Last year, I spilled quite a bit of virtual ink covering the acclaimed folk/roots/Americana act and JOVM mainstays The Wood Brothers. Now, as you may recall, I caught the acclaimed trio at The Vic Theatre in Chicago, while they were touring to support their sixth, full-length album, 2018’s self-produced and recorded One Drop of Truth. At the time, I wasn’t familiar with them but their Vic Theatre set was so impressive that I quickly became a fan. 

Last year, the Nashville-based trio released another live album Live at the Fillmore, which further cemented their long-held reputation for live shows centered around performances that defy categorization: their delivery often seem to live at the intersection of arena rock energy and small theater intimacy, while boldly blurring the lines between folk, rock, blues, soul, funk, roots music, alt-country and Americana among other things. During a busy touring schedule, the trio found the time to write and record the highly-anticipated follow-up to One Drop of Truth, Kingdom In My Mind.

Throughout the band’s history together, the trio’s creative process would generally begin with the band writing songs before they got to the studio and then deliberately set out to record them. However, Kingdom In My Mind found the band beginning the process of writing and recording without initially realizing it: When they started, they all thought they were just simply breaking in and test driving their new Nashville recording studio/rehearsal space by tracking a series of extended, instrumental jam sessions.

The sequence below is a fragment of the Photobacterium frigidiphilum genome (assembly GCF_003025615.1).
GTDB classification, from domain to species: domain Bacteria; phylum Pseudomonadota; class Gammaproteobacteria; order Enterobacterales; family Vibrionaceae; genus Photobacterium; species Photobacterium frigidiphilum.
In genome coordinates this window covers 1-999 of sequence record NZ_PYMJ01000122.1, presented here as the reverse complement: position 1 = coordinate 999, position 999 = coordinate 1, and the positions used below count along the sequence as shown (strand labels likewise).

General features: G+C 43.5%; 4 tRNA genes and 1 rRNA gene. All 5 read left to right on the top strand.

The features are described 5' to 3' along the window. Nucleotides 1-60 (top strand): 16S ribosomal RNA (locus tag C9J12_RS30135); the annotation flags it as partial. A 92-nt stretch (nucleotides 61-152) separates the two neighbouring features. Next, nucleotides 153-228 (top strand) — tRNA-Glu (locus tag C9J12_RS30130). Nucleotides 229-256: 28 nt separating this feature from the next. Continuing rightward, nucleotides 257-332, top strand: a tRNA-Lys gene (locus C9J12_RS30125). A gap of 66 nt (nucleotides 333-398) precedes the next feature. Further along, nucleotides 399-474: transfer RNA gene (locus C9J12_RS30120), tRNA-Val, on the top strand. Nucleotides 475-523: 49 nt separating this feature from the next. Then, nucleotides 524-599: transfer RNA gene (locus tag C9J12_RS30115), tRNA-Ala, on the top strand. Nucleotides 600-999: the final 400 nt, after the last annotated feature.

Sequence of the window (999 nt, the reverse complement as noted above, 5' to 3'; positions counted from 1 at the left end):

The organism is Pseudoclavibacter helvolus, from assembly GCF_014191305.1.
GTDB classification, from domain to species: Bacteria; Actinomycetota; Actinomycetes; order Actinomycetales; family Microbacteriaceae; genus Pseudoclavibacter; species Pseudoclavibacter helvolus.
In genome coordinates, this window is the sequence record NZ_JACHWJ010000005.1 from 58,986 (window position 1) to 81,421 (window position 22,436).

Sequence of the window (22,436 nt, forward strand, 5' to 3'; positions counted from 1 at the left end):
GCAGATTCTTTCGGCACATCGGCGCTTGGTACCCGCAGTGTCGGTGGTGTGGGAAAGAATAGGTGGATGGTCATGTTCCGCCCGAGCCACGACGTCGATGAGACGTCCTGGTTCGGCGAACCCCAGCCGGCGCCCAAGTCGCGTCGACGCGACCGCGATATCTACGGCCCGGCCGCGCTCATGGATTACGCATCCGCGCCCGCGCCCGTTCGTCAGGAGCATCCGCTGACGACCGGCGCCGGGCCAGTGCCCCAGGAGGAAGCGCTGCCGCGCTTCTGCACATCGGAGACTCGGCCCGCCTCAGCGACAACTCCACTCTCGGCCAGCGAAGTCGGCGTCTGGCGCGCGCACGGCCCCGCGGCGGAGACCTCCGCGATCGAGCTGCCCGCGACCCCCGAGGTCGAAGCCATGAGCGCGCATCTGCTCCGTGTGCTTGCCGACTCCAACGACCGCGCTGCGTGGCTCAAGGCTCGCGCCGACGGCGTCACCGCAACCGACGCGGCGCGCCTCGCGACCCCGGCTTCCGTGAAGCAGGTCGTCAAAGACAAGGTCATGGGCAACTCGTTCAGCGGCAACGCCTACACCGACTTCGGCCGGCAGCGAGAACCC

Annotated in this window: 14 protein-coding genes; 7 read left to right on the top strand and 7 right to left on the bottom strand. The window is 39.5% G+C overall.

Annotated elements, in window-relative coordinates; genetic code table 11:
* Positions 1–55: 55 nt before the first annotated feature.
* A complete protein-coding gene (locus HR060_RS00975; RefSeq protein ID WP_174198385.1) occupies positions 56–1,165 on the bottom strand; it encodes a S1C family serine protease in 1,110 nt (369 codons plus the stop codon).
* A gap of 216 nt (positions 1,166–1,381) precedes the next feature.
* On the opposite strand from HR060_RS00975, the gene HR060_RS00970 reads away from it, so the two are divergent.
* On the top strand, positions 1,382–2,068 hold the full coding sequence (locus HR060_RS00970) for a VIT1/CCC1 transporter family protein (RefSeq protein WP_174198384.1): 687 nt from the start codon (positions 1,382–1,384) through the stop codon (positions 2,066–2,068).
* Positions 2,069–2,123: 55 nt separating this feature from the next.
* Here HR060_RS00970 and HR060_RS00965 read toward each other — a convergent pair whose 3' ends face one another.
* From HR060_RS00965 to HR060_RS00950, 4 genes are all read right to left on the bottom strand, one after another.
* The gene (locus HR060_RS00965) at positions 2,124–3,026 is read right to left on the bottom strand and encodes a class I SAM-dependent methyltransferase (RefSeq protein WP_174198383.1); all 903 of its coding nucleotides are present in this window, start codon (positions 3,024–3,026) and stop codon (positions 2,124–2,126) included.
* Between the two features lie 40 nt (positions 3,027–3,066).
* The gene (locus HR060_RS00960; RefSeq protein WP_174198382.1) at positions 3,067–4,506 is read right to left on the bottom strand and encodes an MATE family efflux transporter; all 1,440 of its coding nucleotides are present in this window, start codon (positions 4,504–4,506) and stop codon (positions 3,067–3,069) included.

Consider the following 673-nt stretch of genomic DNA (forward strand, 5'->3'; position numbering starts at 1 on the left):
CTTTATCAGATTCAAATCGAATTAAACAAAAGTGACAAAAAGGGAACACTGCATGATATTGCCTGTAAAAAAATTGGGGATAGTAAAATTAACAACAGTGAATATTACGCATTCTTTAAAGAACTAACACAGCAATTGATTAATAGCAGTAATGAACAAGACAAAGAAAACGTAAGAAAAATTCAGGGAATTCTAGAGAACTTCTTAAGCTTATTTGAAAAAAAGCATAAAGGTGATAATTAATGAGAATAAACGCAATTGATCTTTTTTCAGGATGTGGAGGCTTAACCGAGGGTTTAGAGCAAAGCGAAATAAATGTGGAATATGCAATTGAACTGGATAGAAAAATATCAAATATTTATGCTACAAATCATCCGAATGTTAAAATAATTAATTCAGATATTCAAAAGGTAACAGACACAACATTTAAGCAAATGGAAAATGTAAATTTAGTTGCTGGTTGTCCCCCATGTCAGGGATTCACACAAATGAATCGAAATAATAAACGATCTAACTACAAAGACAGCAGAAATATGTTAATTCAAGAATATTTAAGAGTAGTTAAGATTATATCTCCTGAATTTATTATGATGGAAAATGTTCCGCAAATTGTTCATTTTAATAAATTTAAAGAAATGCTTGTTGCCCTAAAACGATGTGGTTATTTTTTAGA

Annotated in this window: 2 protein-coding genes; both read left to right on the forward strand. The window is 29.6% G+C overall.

“If we had known we were making a record, we probably would have been too self-conscious to play what we played,” Chris Wood reflects on the writing and recording process of their forthcoming album. “At the time, we just thought we were jamming to break in our new studio, so we felt free to explore all these different ways of playing together without worrying about form or structure. It was liberating.”

“We weren’t performing songs,” Oliver adds. “We were just improvising and letting the music dictate everything. Somebody would start playing, and then we’d all jump into the groove with them and see where it went. Normally when recording, you’re thinking about your parts and your performances, but with these sessions, we were just reacting to each other and having fun in the moment.”

After listening to their jams, the members of the band realized that they captured something undeniably alive and uninhibited. Much like a sculptor, Chris Wood took those sprawling improvised recordings and began to carefully chisel out verses, choruses, bridges and solos until distinctive songs began to take shape. From there, the band divvied up the material that spoke to them most and began writing lyrics both separately and together.

Thematically the album is an extensive meditation and reckoning with circumstance, mortality and human nature centered around vivid, almost novelistic character studies and unflinching self-examination. The material’s cast of characters all attempt to find strength and solace in accepting what lies beyond our limited control, ultimately pondering how we find contentment and peace in a confusing, chaotic and frightening world. “We all have these little kingdoms inside of our minds,” the band’s Chris Wood says in press notes.  “And without really planning it out, the songs on this album all ended up exploring that idea in some way or another. They look at the ways we deal with our dreams and our regrets and our fears and our loves. They look at the stories we tell ourselves and the ways we balance the darkness and the light.”